The introduction of an Energy-Only Market which is strengthened by a capacity reserve lies at the heart of the White Paper, An Electricity Market for the Energy Transition, which was presented at the conclusion of the consultation phase for the Green Paper by the German Federal Ministry for Economic Affairs and Energy.
DNV GL, the world’s largest supplier of expert and independent energy services, welcomes the goals and actions of the German Federal Government regarding the further development of the design of the electricity market, and is taking part in the consultation on the White Paper. DNV GL comments that it supports the goal of the German Federal Ministry for Economic Affairs and Energy to strive for strengthened European co-operation regarding a secure electricity supply.
However, DNV GL notes the fundamental discrepancies between the proposed form of the capacity reserve and the European guidelines regarding the introduction of capacity mechanisms.
“In our opinion, there is considerable doubt that the development of a capacity reserve as stated in the White Paper will meet the requirements of the European guidelines”, mentioned Dr. Andreas Schröter, Managing Director and Executive Vice President, Central Europe & Mediterranean Energy Advisory, at DNV GL. “The goal of a new electricity market design, which would provide for security of supply whilst taking into consideration the guidelines for the European electricity market as the European Commission sees it, is not guaranteed under measures which have been proposed the Ministry Federal Ministry for Economic Affairs and Energy.”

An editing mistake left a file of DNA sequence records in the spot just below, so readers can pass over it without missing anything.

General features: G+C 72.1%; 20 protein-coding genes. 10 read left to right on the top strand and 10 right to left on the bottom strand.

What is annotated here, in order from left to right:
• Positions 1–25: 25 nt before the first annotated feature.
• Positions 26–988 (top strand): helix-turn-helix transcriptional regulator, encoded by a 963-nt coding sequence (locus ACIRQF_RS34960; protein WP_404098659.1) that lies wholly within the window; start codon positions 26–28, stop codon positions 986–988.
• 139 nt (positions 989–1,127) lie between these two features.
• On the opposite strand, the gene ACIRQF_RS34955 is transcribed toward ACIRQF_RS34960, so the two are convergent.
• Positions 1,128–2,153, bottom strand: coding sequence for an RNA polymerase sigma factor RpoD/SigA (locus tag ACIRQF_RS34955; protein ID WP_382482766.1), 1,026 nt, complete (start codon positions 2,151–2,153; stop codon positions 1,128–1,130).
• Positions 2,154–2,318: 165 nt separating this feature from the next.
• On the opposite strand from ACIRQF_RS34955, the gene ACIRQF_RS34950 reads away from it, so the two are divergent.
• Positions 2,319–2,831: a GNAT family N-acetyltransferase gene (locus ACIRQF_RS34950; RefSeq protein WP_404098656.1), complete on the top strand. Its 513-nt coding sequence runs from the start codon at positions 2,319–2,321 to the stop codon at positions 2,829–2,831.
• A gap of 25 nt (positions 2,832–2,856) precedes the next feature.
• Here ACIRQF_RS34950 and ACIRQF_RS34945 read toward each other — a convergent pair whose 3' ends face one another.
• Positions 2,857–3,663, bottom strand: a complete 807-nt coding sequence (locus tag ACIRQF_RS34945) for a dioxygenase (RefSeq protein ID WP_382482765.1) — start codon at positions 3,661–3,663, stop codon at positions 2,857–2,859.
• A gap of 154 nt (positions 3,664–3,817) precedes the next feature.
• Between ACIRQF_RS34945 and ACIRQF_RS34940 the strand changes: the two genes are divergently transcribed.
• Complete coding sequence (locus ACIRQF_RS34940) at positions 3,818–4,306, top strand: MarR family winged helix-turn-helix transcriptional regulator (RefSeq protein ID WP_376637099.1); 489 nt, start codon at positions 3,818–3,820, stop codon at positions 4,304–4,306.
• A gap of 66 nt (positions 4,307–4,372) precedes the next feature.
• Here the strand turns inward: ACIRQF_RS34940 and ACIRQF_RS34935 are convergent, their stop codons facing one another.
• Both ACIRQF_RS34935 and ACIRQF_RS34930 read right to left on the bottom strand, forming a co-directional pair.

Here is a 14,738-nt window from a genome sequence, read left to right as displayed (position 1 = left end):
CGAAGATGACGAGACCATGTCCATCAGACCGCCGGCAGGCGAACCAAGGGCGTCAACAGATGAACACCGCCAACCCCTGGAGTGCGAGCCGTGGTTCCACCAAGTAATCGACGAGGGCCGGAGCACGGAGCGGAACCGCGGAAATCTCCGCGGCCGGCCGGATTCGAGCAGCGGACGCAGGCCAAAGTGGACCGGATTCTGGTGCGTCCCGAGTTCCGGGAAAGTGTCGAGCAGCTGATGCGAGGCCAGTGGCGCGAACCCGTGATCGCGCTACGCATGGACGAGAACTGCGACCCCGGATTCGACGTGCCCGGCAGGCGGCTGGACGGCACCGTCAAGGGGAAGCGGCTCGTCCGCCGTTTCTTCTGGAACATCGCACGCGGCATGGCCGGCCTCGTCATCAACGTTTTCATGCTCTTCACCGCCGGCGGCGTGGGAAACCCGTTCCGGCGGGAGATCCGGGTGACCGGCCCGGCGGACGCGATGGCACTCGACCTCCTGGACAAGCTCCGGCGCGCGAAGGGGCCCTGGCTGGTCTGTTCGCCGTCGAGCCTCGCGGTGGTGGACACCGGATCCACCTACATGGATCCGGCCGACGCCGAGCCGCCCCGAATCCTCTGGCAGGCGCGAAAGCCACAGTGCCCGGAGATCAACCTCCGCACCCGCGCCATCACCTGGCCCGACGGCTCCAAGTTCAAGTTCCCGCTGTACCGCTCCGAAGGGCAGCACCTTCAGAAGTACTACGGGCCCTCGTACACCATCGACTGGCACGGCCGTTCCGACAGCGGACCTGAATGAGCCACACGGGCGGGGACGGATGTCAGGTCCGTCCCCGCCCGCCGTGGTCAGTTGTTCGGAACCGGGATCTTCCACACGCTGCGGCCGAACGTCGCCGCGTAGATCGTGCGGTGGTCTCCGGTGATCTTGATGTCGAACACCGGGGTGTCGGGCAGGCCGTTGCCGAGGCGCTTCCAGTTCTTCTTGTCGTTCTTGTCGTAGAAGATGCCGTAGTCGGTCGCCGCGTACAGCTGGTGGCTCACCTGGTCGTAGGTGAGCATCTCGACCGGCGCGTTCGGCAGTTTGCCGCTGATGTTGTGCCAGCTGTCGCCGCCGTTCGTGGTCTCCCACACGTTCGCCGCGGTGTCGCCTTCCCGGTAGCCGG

In particular, the above-mentioned reintroduction of brown coal-fired power stations to the capacity reserve should be regarded as dubious, as this conflicts with the claim to technological neutrality which is clearly stated in the EU Commission’s ‘Guidelines on State aid for environmental protection and energy 2014-2020’. This document sets out the Commission’s conditions for the introduction of capacity mechanisms, in order to guarantee fair and efficient competition within the electricity market.
Moreover, the above-mentioned measures in the White Paper do not explicitly take into account the possibility of foreign capacity contributing to the German capacity reserve, although this has been promoted by the European Commission. Whilst a temporary capacity reserve that aims to maintain the security of supply is permissible, DNV GL comments that only a technological neutral and Europe-wide invitation to tender conforms with the European guidelines.
In addition to this, DNV GL currently observes considerable differences in a mutual understanding between Germany and its “electrical neighbors,” regarding what is meant by ‘security of supply’; this is particularly true when it comes to the toleration of extreme spikes in the price of electricity. In this respect, the joint statement for regional co-operation regarding a secure electricity supply, which is also in the White Paper, is a welcome development.
Filed Under: Policy